In addition to her role as a fertility goddess, Žemyna was also associated with the land, its fertility, and the well-being of the people who lived on it. She was believed to have the power to heal and protect animals, plants, and people. She was also associated with the natural cycles of the earth, such as the changing of the seasons and the cycles of growth and decay.
Žemyna was often invoked in rituals and ceremonies related to agriculture, such as planting and harvesting, as well as in rituals related to birth and marriage. She was also associated with the household, and was sometimes invoked to protect the home and its inhabitants.
After the introduction of Christianity in Lithuania, the worship of Žemyna and other pagan gods and goddesses was discouraged, but many people continued to venerate her and other deities in secret, and many of her attributes and associations were absorbed into Christian saints and holy figures.
More about Perkūnas
Perkūnas is the god of thunder and lightning in Lithuanian paganism. He is one of the most important and widely worshipped gods in pre-Christian Lithuanian religion. He was believed to be the ruler of the sky and the heavens and was associated with the natural phenomena of thunder and lightning.
Perkūnas was also considered as a god of justice, and was associated with law and order. He was believed to have the power to punish those who broke the moral and social laws of the community. In this role, he was seen as a defender of the community against chaos and disorder. He was also associated with war, and was sometimes invoked by warriors before going to battle.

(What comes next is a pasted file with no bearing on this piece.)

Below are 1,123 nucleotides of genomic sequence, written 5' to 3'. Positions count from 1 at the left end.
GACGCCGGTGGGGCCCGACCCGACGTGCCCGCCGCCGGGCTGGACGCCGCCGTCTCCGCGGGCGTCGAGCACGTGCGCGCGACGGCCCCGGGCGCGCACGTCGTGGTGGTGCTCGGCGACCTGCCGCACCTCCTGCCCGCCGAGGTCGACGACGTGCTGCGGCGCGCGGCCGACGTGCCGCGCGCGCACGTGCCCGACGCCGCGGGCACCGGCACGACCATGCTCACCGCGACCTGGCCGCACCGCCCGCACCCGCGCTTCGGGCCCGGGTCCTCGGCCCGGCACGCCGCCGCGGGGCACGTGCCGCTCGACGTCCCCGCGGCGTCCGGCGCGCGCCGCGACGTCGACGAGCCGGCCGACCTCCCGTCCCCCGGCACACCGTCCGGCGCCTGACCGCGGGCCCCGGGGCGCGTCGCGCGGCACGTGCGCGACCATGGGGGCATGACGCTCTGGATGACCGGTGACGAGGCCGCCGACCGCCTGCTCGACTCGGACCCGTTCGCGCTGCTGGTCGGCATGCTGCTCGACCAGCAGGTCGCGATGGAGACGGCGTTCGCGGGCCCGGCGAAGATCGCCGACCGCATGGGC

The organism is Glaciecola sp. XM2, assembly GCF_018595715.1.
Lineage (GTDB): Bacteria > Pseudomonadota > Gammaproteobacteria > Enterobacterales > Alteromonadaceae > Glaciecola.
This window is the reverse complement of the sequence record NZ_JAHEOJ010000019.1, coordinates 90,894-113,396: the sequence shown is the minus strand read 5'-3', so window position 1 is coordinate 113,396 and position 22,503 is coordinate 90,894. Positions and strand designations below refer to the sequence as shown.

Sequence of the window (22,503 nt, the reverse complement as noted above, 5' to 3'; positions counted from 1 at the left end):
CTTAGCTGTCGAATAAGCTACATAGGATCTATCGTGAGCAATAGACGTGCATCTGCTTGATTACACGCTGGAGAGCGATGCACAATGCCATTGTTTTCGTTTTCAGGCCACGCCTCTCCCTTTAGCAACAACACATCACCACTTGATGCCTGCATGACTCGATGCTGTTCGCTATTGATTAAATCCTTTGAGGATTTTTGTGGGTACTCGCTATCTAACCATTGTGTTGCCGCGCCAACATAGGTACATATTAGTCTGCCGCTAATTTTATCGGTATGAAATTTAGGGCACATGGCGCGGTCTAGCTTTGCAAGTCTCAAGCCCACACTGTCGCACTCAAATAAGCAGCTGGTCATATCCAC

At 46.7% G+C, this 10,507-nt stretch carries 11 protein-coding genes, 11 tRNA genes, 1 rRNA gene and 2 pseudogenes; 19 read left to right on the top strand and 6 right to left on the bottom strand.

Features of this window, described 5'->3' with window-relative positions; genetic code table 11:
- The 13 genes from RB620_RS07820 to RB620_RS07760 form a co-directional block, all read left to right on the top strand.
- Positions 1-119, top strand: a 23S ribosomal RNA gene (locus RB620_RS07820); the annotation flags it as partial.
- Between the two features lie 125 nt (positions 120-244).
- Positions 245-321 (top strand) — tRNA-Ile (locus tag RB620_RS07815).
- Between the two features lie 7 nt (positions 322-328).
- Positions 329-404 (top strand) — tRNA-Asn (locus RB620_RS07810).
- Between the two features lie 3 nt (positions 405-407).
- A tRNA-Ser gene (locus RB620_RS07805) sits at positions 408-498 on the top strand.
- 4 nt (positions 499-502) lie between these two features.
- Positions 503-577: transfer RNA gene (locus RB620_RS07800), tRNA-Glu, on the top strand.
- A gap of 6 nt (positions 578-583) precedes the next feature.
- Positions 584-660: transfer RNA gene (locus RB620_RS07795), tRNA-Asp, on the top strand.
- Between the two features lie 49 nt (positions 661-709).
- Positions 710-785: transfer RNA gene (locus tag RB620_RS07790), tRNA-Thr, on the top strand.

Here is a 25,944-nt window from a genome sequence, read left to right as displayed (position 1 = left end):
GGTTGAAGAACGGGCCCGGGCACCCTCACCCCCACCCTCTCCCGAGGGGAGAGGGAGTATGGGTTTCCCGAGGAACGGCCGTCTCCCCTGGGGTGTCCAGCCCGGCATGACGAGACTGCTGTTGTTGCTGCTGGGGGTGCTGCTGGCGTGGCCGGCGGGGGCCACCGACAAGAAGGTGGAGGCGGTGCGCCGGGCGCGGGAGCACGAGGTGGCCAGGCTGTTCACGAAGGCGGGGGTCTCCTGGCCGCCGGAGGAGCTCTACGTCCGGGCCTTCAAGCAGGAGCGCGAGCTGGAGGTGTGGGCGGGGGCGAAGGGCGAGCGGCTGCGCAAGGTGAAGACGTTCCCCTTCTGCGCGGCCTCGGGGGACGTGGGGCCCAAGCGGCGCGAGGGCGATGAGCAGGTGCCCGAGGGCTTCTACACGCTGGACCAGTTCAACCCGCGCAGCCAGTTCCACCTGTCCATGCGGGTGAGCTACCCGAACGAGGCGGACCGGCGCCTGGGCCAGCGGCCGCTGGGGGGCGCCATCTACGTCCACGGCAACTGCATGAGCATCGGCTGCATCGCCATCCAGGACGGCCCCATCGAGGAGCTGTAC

Perkūnas was often depicted as a powerful and fearsome figure, wielding a hammer and a thunderbolt. He was also associated with the oak tree, which was believed to be sacred to him.
In rituals and ceremonies, offerings were made to Perkūnas, such as bread, meat, and alcohol. These offerings were made to appease him and gain his favor, particularly during times of drought or other natural disasters.
Like other deities of the Lithuanian pagan pantheon, Perkūnas worship was discouraged after the arrival of Christianity, but many people continued to venerate him in secret, and many of his attributes and associations were absorbed into Christian saints and holy figures.
[These entries were generated by ChatGPT. I think they are interesting. ABN]Continue reading “The main gods and goddesses of Lithuanian paganism before the introduction of Christianity”
Try reading the following paper while keeping the Mind Only Buddhist interpretation of our world in mind.